The first time I stepped into the National Center for Earthquake Engineering Research (NCREE), a new 13-story steel building located on Xinhai Road, appeared quite novel from the outside. I never expected to discover a whole new world upon entering. What caught my eye was its fortress-like structure that seemed as if it were hollowed out. Director Chung-Che Chou handed me a hard hat and took me through the experimental site, where I witnessed the distorted steel columns caused by simulated earthquakes. He said calmly, "This is the world's first laboratory capable of simulating the twisting and destruction of beams and columns under seismic forces."
This world's “first” left a strong feeling of care and warmth for people around Taiwan. Later I came to understand that NCREE lives by the maxims of "warm strength" and "solid foundation,” two characteristics that aptly describe the center and its goals.
Picture 1: Director Chung-Che Chou posing with steal beams that were bent after an experiment
(Photo credit: Pei-Lin Lin)
Turning Earthquakes Into a Large-scale Lab
Normal people get scared when an earthquake strikes. However, the man standing before me, Director Chou, had a sparkle in his eye when he said, "At NCREE, we chase quakes.”
It's hard to imagine that while we’re still worrying about aftershocks, the people at NCREE are excited to get to work. As long as the epicenter has been confirmed, NCREE personnel can use information from six to seven hundred monitoring stations from the Central Weather Bureau to rapidly assess the potential damage to people and buildings within three minutes with an evaluation program developed by NCREE.
Director Chou’s cell phone also has a secret weapon. The numbers displayed on it are often more accurate than news alerts. As long as the number remains a "0" after an earthquake, everyone can rest assured there hasn’t been any damage. However, in the case of the 2022 Taitung Chihshang earthquake, the phone displayed a "3," causing everyone to remain on high alert. A “3” meant that NCREE’s assessment program predicted that the earthquake had potentially damaged three buildings. Furthermore, NCREE had access to directly transmitted data from the earthquake because the center had installed sensors in Taitung Tzu Chi Hospital, the Taitung Fire Department, and public hospitals. As such, approximately fifteen minutes after the earthquake, the Taiwan Structural Disaster Prevention Monitoring Platform automatically generated a "Rapid Preliminary Structural Assessment.”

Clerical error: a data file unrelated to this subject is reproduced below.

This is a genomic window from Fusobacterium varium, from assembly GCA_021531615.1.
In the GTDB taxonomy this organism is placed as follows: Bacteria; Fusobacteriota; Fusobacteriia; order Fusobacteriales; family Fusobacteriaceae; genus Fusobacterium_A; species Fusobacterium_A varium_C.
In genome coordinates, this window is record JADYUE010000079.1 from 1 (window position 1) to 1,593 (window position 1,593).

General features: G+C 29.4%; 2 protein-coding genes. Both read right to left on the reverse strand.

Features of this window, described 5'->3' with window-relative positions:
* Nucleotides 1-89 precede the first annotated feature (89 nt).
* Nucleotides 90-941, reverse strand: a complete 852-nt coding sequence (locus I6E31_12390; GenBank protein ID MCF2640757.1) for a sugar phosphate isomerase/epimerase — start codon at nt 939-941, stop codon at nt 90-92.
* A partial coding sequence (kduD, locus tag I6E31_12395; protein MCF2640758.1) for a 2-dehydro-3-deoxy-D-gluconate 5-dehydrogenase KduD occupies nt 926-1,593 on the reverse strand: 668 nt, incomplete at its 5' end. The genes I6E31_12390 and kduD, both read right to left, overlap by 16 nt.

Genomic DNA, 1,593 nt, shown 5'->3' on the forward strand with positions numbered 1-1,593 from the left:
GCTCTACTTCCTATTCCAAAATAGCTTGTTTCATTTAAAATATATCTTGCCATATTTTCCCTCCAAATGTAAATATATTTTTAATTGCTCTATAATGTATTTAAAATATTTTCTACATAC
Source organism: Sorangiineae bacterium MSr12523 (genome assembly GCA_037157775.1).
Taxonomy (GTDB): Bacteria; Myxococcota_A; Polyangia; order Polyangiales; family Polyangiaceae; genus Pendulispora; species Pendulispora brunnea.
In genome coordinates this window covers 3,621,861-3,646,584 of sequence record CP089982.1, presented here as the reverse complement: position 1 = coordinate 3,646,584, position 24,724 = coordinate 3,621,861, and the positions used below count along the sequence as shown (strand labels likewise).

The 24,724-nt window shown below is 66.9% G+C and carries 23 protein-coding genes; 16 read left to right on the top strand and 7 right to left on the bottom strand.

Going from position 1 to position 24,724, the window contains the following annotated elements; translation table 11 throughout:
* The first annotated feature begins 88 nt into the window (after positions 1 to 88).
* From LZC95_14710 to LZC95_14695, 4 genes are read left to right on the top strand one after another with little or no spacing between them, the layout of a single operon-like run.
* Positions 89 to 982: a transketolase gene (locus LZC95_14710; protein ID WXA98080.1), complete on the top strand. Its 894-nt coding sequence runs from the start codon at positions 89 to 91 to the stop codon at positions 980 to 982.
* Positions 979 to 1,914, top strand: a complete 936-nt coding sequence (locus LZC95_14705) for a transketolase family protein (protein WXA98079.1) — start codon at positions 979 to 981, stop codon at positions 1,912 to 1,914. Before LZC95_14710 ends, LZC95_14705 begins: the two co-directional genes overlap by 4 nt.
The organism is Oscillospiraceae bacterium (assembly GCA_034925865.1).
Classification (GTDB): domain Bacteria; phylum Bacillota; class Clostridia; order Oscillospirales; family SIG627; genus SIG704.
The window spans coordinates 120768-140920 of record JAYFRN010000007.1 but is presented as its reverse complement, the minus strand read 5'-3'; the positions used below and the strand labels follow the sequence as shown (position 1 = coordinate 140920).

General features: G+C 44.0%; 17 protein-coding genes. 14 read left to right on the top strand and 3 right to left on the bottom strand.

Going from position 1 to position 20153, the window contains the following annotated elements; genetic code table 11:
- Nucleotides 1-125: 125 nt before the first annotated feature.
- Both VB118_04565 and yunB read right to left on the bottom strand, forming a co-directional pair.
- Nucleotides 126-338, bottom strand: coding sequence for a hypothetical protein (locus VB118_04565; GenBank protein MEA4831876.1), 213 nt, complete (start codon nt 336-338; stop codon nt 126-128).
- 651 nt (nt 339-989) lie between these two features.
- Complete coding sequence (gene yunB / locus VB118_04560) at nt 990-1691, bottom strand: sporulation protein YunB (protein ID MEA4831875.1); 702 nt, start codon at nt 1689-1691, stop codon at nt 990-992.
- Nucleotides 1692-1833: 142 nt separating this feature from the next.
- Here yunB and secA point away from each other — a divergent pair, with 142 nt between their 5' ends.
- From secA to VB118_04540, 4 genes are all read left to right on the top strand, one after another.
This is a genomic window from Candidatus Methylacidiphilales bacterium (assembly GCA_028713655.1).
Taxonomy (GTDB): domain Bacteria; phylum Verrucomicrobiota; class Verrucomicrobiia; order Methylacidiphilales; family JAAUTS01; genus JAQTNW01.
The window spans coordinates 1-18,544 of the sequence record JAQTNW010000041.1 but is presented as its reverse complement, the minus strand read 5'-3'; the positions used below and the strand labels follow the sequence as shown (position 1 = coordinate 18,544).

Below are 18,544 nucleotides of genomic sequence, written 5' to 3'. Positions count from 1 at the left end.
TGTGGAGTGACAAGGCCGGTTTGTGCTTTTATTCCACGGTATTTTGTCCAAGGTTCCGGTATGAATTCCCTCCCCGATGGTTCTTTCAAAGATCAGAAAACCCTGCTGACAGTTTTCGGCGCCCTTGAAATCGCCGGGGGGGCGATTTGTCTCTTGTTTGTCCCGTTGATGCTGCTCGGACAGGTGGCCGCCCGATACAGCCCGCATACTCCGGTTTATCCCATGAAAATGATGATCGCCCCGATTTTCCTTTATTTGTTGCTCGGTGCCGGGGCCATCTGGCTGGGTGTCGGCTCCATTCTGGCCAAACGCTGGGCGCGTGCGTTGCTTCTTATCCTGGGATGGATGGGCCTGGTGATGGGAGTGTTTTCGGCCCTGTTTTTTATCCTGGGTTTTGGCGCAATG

Why does NCREE chase quakes? Director Chou explained that "The damage caused by earthquakes travels along the direction of the earthquake. Every time an earthquake occurs, it becomes a 'large-scale lab.' Our colleagues are split up into different areas to collect information in disaster zones and verify the shortcomings of the seismic prevention techniques we have studied over the years. Although many sensors have been tested in laboratories, the many variables that occur after a real earthquake such as voltage changes, deformations of buildings and bridges, and network connectivity issues, pose significant challenges. Therefore, whenever there is an earthquake, our colleagues must get to the scene to perform critical procedures such as assessing the damage to buildings, inspecting bridges, and ensuring our sensors are not damaged."
Picture 2: Director Chou and Chia-Han Chen, Shu-Hsien Chao, and Fu-Pei Hsiao AKA “The guys who chase quakes” posing together (Photo credit: Pei-Lin Lin)
Taiwan-Us International Experiments Simulate a Once-In-A-2500-Year Earthquake
In addition to actual earthquakes serving as large-scale labs for seismic engineering and disaster prevention techniques, NCREE has internationally renowned experimental sites in Taipei and Tainan. The building resembling a hollowed-out fortress mentioned at the beginning of the article is equipped with thick and sturdy reaction walls, while the ground is entirely covered with tough flooring. There is also a 3D earthquake simulation shaking table at the entrance.
Actually, at first, when standing on the second floor, the horizontal view of the experimental site was quite impressive. However, as Director Chou led us directly beneath the steel beams and columns of the reaction wall experimental system, the scale of the human body became strikingly small. The director explained that this simulation represents the effects of a once-in-a-2500-year earthquake. It portrays the potential behavior of the steel columns in modern buildings during a seismic event with a magnitude of seven or higher.